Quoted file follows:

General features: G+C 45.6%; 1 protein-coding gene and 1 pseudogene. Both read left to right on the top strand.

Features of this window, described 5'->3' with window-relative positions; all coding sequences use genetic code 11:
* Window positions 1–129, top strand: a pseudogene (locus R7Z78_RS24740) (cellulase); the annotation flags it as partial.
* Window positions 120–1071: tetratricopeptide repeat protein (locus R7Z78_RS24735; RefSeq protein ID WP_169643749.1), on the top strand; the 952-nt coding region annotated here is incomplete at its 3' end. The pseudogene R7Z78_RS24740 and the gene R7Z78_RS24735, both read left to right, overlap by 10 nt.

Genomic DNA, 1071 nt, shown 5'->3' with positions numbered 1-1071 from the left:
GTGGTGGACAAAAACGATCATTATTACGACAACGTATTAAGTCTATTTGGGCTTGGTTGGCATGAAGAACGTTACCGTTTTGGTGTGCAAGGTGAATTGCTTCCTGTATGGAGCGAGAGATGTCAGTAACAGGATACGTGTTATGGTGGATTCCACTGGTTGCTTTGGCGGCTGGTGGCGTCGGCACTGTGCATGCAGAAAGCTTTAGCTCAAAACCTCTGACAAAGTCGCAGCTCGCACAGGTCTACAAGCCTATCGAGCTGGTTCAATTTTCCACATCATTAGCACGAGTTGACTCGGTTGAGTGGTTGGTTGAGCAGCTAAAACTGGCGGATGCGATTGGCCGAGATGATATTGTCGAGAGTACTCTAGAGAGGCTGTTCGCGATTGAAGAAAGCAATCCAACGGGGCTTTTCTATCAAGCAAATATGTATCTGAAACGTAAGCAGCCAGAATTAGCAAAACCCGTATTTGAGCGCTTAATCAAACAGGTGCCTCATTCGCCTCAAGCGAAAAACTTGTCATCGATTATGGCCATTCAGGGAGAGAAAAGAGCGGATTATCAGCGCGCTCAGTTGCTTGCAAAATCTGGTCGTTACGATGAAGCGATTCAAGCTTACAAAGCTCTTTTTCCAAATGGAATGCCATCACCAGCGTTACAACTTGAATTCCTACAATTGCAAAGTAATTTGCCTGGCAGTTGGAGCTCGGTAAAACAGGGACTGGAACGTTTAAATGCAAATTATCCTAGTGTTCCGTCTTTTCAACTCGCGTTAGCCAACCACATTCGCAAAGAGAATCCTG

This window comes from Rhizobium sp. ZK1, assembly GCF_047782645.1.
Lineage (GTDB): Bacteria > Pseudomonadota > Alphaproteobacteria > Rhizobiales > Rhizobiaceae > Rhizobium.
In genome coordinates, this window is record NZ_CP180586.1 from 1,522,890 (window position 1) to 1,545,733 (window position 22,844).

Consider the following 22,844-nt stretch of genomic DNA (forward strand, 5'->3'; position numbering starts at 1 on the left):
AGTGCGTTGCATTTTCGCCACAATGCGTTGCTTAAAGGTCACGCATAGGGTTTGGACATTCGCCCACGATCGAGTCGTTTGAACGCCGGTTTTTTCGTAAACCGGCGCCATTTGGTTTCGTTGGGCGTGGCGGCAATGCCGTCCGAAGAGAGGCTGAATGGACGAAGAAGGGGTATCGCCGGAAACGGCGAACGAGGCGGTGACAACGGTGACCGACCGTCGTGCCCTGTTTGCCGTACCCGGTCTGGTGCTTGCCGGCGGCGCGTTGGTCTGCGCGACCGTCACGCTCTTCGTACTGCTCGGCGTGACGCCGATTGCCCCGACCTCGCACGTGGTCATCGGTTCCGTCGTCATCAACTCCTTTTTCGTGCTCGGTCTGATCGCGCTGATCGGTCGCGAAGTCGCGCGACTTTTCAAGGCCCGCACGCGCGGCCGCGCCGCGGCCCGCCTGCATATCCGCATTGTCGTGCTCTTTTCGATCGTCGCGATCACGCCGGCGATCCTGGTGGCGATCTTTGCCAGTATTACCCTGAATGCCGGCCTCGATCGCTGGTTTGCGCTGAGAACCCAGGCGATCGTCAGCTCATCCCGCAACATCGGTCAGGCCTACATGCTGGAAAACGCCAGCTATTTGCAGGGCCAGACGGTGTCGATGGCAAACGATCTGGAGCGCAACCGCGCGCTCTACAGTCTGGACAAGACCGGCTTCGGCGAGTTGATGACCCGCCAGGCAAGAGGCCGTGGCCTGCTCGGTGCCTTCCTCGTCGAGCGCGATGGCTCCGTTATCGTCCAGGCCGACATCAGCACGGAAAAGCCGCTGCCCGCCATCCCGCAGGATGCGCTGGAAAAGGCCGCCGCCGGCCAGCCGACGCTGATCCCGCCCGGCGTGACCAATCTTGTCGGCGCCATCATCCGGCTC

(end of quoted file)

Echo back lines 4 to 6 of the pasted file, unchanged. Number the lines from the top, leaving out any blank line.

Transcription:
* Window positions 120–1071: tetratricopeptide repeat protein (locus R7Z78_RS24735; RefSeq protein ID WP_169643749.1), on the top strand; the 952-nt coding region annotated here is incomplete at its 3' end. The pseudogene R7Z78_RS24740 and the gene R7Z78_RS24735, both read left to right, overlap by 10 nt.

Genomic DNA, 1071 nt, shown 5'->3' with positions numbered 1-1071 from the left:
GTGGTGGACAAAAACGATCATTATTACGACAACGTATTAAGTCTATTTGGGCTTGGTTGGCATGAAGAACGTTACCGTTTTGGTGTGCAAGGTGAATTGCTTCCTGTATGGAGCGAGAGATGTCAGTAACAGGATACGTGTTATGGTGGATTCCACTGGTTGCTTTGGCGGCTGGTGGCGTCGGCACTGTGCATGCAGAAAGCTTTAGCTCAAAACCTCTGACAAAGTCGCAGCTCGCACAGGTCTACAAGCCTATCGAGCTGGTTCAATTTTCCACATCATTAGCACGAGTTGACTCGGTTGAGTGGTTGGTTGAGCAGCTAAAACTGGCGGATGCGATTGGCCGAGATGATATTGTCGAGAGTACTCTAGAGAGGCTGTTCGCGATTGAAGAAAGCAATCCAACGGGGCTTTTCTATCAAGCAAATATGTATCTGAAACGTAAGCAGCCAGAATTAGCAAAACCCGTATTTGAGCGCTTAATCAAACAGGTGCCTCATTCGCCTCAAGCGAAAAACTTGTCATCGATTATGGCCATTCAGGGAGAGAAAAGAGCGGATTATCAGCGCGCTCAGTTGCTTGCAAAATCTGGTCGTTACGATGAAGCGATTCAAGCTTACAAAGCTCTTTTTCCAAATGGAATGCCATCACCAGCGTTACAACTTGAATTCCTACAATTGCAAAGTAATTTGCCTGGCAGTTGGAGCTCGGTAAAACAGGGACTGGAACGTTTAAATGCAAATTATCCTAGTGTTCCGTCTTTTCAACTCGCGTTAGCCAACCACATTCGCAAAGAGAATCCTG